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Control of quantum magnets by atomic exchange bias

MPS-Authors

Yan,  S.
Dynamics of Nanoelectronic Systems, Independent Research Groups, Max Planck Institute for the Structure and Dynamics of Matter, Max Planck Society;
Max Planck Institute for Solid State Research;

Choi,  D. J.
Dynamics of Nanoelectronic Systems, Independent Research Groups, Max Planck Institute for the Structure and Dynamics of Matter, Max Planck Society;
Max Planck Institute for Solid State Research;

Burgess,  J. A. J.
Dynamics of Nanoelectronic Systems, Independent Research Groups, Max Planck Institute for the Structure and Dynamics of Matter, Max Planck Society;
Max Planck Institute for Solid State Research;

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Rolf-Pissarczyk,  S.
Dynamics of Nanoelectronic Systems, Independent Research Groups, Max Planck Institute for the Structure and Dynamics of Matter, Max Planck Society;
Max Planck Institute for Solid State Research;
International Max Planck Research School for Ultrafast Imaging & Structural Dynamics (IMPRS-UFAST), Max Planck Institute for the Structure and Dynamics of Matter, Max Planck Society;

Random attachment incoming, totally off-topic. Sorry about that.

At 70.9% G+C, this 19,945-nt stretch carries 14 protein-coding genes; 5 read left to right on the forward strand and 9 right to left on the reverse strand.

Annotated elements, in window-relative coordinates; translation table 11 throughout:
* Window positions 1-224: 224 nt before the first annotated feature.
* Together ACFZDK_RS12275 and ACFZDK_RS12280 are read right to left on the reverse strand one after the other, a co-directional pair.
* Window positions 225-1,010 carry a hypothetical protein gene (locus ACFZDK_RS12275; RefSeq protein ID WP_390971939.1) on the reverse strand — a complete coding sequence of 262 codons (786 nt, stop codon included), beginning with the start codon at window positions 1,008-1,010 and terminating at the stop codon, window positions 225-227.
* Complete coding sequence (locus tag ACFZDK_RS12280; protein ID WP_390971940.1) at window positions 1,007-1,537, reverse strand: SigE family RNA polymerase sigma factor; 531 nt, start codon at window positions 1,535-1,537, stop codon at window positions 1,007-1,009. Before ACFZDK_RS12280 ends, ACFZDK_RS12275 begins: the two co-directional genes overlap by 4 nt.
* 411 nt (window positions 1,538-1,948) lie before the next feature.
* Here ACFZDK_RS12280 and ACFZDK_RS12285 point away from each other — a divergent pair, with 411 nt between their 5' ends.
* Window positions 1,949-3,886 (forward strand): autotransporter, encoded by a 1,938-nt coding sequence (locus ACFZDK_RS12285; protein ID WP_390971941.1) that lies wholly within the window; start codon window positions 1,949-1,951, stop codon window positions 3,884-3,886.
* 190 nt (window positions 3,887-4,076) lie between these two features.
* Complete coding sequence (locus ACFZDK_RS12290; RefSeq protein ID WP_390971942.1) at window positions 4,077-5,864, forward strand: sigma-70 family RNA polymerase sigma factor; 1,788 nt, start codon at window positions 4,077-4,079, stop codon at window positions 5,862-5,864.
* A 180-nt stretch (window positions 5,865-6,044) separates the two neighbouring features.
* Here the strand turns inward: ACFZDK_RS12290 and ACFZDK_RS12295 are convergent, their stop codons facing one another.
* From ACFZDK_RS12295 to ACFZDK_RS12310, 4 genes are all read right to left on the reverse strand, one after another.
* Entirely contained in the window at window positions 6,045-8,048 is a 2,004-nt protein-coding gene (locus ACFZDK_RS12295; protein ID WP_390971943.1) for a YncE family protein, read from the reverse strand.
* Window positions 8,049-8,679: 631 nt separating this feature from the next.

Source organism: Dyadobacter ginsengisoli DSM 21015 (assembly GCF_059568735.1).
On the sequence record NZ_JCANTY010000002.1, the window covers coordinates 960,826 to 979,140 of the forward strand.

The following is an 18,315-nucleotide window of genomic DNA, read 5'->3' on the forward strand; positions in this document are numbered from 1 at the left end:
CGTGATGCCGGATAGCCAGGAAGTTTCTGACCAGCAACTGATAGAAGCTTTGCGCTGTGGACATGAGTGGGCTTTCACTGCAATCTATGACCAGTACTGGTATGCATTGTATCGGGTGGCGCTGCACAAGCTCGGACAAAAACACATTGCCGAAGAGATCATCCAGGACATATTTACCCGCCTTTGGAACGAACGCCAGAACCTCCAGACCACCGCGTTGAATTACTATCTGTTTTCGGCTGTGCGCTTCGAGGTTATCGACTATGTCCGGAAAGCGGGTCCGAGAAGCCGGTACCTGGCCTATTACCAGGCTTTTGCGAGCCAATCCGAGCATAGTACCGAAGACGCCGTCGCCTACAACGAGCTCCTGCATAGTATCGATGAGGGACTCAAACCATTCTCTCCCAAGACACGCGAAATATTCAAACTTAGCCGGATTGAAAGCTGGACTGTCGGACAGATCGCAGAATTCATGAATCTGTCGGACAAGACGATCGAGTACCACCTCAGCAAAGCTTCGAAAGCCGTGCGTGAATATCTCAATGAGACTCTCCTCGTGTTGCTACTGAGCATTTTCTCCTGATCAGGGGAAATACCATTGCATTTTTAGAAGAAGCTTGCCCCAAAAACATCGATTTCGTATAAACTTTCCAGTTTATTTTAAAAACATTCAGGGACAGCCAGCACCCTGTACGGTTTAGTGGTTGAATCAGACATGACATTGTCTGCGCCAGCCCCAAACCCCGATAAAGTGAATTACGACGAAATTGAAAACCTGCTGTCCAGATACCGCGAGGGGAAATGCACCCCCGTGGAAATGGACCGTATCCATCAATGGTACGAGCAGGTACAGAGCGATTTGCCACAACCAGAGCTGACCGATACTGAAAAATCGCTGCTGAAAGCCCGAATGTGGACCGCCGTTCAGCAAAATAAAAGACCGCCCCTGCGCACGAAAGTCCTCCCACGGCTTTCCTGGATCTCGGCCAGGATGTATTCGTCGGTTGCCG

Loth,  S.
Dynamics of Nanoelectronic Systems, Independent Research Groups, Max Planck Institute for the Structure and Dynamics of Matter, Max Planck Society;
Max Planck Institute for Solid State Research;

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41565_2015_BFnnano2014281_MOESM14_ESM.pdf
(Supplementary material), 778KB

Citation

Yan, S., Choi, D. J., Burgess, J. A. J., Rolf-Pissarczyk, S., & Loth, S. (2015). Control of quantum magnets by atomic exchange bias. Nature Nanotechnology, 10(1), 40-45. doi:10.1038/nnano.2014.281.


Cite as: http://hdl.handle.net/21.11116/0000-0007-15BE-C
Abstract
Mixing of discretized states in quantum magnets has a radical impact on their properties. Managing this effect is key for spintronics in the quantum limit. Magnetic fields can modify state mixing and, for example, mitigate destabilizing effects in single-molecule magnets. The exchange bias field has been proposed as a mechanism for localized control of individual nanomagnets. Here, we demonstrate that exchange coupling with the magnetic tip of a scanning tunnelling microscope provides continuous tuning of spin state mixing in an individual nanomagnet. By directly measuring spin relaxation time with electronic pump–probe spectroscopy, we find that the exchange interaction acts analogously to a local magnetic field that can be applied to a specific atom. It can be tuned in strength by up to several tesla and cancel external magnetic fields, thereby demonstrating the feasibility of complete control over individual quantum magnets with atomically localized exchange coupling.